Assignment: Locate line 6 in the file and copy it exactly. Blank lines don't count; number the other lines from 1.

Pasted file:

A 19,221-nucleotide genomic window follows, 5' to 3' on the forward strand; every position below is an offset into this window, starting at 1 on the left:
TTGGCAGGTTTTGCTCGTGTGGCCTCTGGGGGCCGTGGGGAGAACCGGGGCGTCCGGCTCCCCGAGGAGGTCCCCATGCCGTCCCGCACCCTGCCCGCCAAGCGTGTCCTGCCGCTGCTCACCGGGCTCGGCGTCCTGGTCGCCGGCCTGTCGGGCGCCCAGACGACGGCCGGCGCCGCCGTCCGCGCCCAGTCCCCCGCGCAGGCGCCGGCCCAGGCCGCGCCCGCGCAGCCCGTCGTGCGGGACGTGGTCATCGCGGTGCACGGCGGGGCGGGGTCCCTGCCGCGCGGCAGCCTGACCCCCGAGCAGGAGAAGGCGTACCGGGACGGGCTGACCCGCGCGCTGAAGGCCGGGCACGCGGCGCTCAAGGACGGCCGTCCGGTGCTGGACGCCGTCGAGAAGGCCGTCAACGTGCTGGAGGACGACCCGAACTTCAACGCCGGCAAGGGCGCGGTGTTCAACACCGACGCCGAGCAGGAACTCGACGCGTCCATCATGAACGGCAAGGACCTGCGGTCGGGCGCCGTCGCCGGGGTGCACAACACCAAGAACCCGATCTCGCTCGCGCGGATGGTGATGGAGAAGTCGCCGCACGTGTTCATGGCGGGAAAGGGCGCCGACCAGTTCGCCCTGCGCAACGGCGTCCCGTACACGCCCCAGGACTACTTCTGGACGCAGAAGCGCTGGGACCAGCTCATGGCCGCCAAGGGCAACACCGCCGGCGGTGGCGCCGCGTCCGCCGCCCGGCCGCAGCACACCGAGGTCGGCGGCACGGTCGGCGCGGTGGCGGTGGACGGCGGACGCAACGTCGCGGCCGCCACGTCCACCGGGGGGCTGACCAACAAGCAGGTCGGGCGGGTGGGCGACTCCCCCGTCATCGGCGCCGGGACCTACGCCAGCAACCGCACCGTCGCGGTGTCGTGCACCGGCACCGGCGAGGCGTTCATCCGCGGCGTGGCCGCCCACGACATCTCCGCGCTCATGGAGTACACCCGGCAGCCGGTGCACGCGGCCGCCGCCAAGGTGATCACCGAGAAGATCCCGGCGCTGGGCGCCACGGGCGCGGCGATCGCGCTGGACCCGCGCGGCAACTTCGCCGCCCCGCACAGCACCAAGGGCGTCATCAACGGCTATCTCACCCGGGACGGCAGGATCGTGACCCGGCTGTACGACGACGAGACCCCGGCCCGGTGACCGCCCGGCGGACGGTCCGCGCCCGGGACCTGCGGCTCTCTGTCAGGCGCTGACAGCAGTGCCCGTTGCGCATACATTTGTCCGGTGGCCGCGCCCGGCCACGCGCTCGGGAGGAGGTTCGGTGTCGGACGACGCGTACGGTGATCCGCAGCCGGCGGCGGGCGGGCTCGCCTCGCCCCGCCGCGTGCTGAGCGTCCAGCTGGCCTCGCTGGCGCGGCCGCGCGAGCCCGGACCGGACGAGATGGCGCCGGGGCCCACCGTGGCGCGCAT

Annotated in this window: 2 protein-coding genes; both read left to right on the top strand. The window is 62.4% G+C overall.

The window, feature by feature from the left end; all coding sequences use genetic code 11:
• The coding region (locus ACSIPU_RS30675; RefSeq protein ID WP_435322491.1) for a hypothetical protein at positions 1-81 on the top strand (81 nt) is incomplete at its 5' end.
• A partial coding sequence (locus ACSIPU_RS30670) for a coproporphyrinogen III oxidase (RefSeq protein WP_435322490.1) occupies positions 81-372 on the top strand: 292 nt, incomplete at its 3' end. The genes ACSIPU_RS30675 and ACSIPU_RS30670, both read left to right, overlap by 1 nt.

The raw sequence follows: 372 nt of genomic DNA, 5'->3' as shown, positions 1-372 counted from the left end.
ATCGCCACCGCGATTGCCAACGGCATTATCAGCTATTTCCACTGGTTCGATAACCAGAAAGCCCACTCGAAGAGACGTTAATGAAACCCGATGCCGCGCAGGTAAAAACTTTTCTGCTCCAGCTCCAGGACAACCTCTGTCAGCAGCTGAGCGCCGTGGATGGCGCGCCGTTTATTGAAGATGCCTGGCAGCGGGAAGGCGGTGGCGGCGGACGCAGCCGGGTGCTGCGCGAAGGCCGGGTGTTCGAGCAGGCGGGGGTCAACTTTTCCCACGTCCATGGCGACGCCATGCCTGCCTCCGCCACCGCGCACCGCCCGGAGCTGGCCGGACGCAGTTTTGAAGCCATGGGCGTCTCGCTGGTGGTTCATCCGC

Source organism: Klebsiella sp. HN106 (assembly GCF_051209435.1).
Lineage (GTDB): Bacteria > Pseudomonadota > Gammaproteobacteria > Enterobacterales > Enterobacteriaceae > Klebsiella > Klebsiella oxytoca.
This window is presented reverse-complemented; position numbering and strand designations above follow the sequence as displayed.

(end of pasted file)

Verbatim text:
• A partial coding sequence (locus ACSIPU_RS30670) for a coproporphyrinogen III oxidase (RefSeq protein WP_435322490.1) occupies positions 81-372 on the top strand: 292 nt, incomplete at its 3' end. The genes ACSIPU_RS30675 and ACSIPU_RS30670, both read left to right, overlap by 1 nt.